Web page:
Though metals and metalloids have been widely considered as reactive fuels, the ability to tune their ignition and combustion characteristics remains challenging. One means to accomplish this may be through low-level inclusion of secondary materials into the metallized fuel. While there are several potential methods to stably introduce secondary inclusion materials, this work focuses on the use of mechanical activation (MA) and metal alloys. Recent work has shown that low-level inclusion of fluoropolymers into aluminum particles can have a substantial effect on their combustion characteristics. The reflected shock ignition of mechanically activated aluminum/polytetrafluoroethylene (MA Al/PTFE) is compared to a physical mixture (PM) of Al/PTFE, neat spherical aluminum, and flake aluminum. It was found that the powders with higher specific surface areas ignited faster than the spherical particles of the same size, and had ignition delay times comparable to agglomerates of aluminum particles that were two orders of magnitude smaller in size. Flake aluminum powder had the same ignition delay as MA Al/PTFE, indicating that any initial aluminum/fluoropolymer reactions did not yield an earlier onset of aluminum oxidation. However, MA Al/PTFE did have a shorter total burn time. The PM of Al/PTFE powder had a shorter ignition delay than neat spherical aluminum due to the rapid decomposition of PTFE into reactive fluorocarbon compounds, but the subsequent fluorocarbon reactions also created a secondary luminosity profile that significantly increased the total burn time of the system. The explosive shock ignition of aluminum and aluminum-silicon eutectic alloy compacts was evaluated with and without polymer inclusions. A statistical analysis was completed, investigating the effects of: detonation train orientation (into or not into a hard surface); the high explosive driver; whether the metal/polymer system is mechanically activated; particle size; particle morphology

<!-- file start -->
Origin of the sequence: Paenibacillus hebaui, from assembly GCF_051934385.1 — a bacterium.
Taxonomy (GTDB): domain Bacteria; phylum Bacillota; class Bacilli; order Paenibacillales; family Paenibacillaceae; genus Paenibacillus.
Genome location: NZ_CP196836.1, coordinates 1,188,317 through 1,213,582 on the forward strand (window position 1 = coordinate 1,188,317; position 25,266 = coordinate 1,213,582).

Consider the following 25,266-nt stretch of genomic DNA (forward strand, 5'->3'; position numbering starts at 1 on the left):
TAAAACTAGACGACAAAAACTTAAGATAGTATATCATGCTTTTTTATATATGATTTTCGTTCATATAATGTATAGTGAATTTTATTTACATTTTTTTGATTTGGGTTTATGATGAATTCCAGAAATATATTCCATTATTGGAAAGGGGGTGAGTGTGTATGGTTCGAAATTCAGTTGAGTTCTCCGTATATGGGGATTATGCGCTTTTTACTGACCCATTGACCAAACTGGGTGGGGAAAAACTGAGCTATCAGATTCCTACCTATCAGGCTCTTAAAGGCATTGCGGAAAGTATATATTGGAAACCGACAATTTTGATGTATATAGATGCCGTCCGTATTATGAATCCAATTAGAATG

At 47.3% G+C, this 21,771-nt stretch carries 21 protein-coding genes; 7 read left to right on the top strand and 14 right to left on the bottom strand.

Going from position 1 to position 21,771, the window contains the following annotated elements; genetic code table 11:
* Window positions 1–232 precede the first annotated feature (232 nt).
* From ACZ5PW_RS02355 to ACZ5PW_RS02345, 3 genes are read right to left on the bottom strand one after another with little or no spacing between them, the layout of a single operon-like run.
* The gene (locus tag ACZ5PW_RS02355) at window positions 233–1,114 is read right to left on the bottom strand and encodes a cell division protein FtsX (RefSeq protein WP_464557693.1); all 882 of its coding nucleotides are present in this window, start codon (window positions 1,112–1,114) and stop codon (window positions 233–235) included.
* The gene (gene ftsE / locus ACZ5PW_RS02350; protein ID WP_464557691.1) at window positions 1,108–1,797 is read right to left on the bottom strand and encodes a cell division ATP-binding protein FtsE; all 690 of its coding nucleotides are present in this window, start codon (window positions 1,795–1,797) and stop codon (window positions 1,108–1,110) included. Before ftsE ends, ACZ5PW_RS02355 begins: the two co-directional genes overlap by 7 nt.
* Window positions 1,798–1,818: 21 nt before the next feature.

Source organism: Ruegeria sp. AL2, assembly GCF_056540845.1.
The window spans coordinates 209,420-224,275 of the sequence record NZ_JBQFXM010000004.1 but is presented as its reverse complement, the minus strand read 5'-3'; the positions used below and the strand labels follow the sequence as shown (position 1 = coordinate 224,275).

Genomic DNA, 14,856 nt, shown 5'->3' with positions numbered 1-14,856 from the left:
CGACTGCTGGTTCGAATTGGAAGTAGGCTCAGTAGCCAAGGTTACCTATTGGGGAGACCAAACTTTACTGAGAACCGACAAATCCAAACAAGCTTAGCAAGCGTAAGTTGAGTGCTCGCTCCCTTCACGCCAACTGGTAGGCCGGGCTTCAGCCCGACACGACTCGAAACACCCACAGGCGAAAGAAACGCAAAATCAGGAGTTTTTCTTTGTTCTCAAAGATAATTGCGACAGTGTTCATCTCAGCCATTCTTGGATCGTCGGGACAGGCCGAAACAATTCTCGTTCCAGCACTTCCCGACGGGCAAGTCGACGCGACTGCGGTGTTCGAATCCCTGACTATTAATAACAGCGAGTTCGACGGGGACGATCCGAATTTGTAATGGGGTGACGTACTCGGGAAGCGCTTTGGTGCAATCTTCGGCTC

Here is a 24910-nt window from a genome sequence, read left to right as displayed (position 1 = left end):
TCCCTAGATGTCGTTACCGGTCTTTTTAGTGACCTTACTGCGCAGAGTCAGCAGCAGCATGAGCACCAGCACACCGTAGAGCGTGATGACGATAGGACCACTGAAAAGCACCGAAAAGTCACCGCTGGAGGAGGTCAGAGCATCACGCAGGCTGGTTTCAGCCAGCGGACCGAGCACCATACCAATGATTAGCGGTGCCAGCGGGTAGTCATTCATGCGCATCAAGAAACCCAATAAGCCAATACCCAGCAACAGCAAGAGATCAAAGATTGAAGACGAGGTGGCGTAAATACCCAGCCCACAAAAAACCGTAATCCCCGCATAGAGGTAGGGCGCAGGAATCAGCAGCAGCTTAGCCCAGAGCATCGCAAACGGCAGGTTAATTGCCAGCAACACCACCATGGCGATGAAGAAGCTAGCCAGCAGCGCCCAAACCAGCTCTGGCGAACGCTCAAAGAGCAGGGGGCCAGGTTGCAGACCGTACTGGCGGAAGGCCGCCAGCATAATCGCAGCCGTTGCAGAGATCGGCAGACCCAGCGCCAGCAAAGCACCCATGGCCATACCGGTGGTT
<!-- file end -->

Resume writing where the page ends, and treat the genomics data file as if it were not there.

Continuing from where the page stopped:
17. Response-restriction analysis: II. Alteration of activity preferences.

    PubMed Central

    Hanley, Gregory P; Iwata, Brian A; Roscoe, Eileen M; Thompson, Rachel H; Lindberg, Jana S

    2003-01-01